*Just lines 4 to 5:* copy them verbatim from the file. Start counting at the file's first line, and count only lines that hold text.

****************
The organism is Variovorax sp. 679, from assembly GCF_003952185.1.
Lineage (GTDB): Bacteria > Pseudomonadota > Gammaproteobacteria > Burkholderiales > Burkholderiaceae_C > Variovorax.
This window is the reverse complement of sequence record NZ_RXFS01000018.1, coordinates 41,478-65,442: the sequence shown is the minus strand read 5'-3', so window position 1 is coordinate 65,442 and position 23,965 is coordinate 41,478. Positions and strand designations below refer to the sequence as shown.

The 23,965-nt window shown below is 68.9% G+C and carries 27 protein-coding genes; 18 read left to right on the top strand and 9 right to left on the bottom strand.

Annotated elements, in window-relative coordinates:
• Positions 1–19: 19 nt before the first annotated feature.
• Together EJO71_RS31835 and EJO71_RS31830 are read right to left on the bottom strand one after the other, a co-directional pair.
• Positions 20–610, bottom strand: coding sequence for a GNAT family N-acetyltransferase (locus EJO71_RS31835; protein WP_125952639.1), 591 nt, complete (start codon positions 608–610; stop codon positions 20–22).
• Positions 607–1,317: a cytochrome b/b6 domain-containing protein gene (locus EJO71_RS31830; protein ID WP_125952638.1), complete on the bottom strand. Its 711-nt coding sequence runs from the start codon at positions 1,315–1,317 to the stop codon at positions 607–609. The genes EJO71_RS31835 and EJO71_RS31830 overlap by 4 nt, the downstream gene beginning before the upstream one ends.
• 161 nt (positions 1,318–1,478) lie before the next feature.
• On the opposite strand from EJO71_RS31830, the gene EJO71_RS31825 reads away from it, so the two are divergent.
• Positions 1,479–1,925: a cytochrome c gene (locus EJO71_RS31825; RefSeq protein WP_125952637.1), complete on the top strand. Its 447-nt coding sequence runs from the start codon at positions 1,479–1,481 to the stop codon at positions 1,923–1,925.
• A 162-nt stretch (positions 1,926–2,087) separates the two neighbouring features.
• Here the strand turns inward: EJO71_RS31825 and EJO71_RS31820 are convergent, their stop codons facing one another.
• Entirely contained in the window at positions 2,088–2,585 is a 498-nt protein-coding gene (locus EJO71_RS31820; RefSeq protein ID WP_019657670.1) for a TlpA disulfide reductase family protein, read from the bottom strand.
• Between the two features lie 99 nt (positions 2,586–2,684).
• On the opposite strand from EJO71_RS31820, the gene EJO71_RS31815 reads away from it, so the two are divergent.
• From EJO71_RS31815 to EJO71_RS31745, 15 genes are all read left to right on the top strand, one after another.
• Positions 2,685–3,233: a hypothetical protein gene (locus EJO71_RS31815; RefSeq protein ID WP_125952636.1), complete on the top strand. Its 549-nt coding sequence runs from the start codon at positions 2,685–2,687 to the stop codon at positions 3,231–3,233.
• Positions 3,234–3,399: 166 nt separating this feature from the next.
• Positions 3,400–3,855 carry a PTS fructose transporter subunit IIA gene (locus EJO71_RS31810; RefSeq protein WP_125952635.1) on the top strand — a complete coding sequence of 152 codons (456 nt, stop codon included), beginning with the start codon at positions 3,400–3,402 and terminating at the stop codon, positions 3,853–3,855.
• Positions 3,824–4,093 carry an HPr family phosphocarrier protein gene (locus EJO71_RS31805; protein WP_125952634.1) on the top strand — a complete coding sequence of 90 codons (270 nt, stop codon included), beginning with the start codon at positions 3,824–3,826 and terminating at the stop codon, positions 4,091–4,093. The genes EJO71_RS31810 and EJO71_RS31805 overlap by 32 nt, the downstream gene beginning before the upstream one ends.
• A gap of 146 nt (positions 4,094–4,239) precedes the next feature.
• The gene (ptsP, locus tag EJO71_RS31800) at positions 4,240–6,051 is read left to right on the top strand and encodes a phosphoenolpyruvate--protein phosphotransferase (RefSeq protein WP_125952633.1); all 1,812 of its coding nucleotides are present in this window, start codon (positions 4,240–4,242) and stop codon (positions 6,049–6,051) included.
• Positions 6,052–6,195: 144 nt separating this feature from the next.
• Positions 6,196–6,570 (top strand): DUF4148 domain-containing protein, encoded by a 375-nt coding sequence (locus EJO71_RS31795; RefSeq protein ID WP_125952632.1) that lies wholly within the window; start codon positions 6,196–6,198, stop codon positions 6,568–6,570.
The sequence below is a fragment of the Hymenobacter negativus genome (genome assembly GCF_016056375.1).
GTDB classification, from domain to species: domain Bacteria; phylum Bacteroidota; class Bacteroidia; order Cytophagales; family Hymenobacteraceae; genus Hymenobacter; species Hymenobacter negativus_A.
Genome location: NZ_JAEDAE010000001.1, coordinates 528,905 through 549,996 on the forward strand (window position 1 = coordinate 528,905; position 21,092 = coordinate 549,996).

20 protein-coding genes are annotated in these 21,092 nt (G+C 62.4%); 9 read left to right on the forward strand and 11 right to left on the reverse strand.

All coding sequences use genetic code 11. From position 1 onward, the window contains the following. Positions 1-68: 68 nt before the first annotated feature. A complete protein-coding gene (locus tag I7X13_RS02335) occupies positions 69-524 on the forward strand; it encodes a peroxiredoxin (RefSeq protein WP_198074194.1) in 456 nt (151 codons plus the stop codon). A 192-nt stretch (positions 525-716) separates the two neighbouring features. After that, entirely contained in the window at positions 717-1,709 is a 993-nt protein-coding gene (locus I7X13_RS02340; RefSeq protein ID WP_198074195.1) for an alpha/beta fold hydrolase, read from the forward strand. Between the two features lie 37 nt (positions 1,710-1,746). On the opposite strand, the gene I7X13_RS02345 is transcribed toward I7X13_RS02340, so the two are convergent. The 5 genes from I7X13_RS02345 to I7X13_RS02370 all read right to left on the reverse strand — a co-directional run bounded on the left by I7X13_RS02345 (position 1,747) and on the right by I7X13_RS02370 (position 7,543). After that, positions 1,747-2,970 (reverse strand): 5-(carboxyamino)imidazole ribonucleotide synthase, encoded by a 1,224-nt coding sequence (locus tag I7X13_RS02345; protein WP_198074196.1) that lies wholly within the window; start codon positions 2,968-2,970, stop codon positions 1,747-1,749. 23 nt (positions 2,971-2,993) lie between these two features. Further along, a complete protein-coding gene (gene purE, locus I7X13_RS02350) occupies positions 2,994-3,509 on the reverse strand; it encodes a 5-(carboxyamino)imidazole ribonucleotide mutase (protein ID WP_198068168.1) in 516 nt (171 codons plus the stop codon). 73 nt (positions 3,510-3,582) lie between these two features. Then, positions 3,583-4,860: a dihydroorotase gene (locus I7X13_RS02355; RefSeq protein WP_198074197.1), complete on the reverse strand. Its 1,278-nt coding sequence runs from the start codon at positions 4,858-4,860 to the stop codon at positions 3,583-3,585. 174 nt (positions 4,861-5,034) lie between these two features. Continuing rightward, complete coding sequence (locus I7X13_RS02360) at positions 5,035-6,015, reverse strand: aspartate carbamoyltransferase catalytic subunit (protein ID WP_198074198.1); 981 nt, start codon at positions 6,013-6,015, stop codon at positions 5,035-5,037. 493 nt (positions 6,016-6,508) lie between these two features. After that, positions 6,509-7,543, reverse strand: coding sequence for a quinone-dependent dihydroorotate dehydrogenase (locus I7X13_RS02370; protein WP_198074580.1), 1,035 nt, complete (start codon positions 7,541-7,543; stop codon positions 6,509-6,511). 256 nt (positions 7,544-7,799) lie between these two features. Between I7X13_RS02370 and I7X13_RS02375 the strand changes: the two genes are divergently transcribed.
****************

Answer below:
The 23,965-nt window shown below is 68.9% G+C and carries 27 protein-coding genes; 18 read left to right on the top strand and 9 right to left on the bottom strand.

Annotated elements, in window-relative coordinates: